Uh – CA Guy – I’m assuming “CA” means California? I was in the air force in northern California for four years and that is my car I owned at theat time. Do we know each other???? Beale AFB, Marysville/Yuba City, 1969-1973
Zackman, not your car. Moved to CA in 1972 but the car I remember is from my days in the midwest – I think an acquaintance in high school. One of my best friends in college had a 64 Impala SS coupe, white/black interior, 327 w/PG that we cruised around in. A high school friend drove her mother’s new 67 Impala SS red, black vinyl top, 327 w/PG. And my cousin’s fiance ordered a new 68 Impala SS in maroon/white vinyl top and interior, as he came back from Vietnam. These are just SS models I remember – if I threw in all the non-SS Impalas, it would be a long list. Great looking cars, one and all, no wonder they sold so well. I still see them occasionally on the streets here in SoCal. In fact spotted a yellow SS convertible like yours a few months ago. It had CA black and gold plates and the current owner – from our generation – had recently bought it from about the fifth owner.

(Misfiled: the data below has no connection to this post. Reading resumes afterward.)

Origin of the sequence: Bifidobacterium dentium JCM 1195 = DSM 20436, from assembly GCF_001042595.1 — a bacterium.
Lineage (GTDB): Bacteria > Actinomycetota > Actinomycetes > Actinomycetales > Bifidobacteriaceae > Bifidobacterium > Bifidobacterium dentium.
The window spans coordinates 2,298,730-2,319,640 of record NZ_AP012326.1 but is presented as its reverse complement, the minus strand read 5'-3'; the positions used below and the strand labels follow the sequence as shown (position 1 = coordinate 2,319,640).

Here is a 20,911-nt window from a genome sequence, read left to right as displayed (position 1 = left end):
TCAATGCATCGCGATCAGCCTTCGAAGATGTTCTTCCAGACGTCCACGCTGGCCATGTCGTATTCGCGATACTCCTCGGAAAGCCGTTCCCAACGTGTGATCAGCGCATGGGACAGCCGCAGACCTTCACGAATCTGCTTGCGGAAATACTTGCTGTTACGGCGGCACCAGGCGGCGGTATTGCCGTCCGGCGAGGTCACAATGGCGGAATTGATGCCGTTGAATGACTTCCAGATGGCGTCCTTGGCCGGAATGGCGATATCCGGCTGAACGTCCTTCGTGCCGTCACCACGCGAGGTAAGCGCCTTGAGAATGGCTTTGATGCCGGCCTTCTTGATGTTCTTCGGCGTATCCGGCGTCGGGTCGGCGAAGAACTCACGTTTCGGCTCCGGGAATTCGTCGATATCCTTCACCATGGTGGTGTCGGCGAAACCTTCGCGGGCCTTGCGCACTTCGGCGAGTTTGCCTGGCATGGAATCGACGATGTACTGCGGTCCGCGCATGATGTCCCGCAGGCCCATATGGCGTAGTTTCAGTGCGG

Thanks for the info. I always wondered if my car were still alive somewhere.
Other Than That I cant Think of many attractive yellow cars,
Reminds me of When My Dad Surprised Me With a Schwinn Lemon Peeler… I Was Floored and Appreciative but What Other Colors did it come in exactly? just askin… Purple Would have been nice
I had the Pea Picker. I thought that metallic pea green was pretty cool in 1971. It was the first vehicle I ever totalled when I ran into the back of a parked car while racing. I guess I started earlier than most.
Color me envious of both of you. I had a red Sears “Good” Stingray knock-off. That’s back when they had Good, Better and Best, which would roughly translate to Terrible, Fair and Acceptable. It wasn’t pretty, but I sure had fun with it… With no fenders at all, it was great for popping wheelies.
That Suspension seat could make Thinks Hard To roll uphill especially combined with that small front wheel… But Dad Really did Think Of Me With this one… I am very grateful he was generous and PUt thought into this bike. Maybe The Apple Picker was sold out…Pea Picker- …Ha… not a lime peeler ? Boy Youth was Fleeting at That point. I remember Dad Bought it despite my being well into my Raliegh 3 Speed by then.
Does an X – 15 Ring a Bell with anyone? 3 wheeled Metal Big Wheel that was steered with the rear wheels…
I got my yellow fix with my first car — a ’75 VW Rabbit. Not too surprisingly, it turned out to BE a lemon, not just look like one!
Being 6’7″ myself and having been that height for the last 31 years I can tell you point blank that cars are NOT getting taller. They are getting shorter and wider. As a matter of fact I would like to inquire as to whether the author was WUI (writing under the influence) when he came up with “taller”.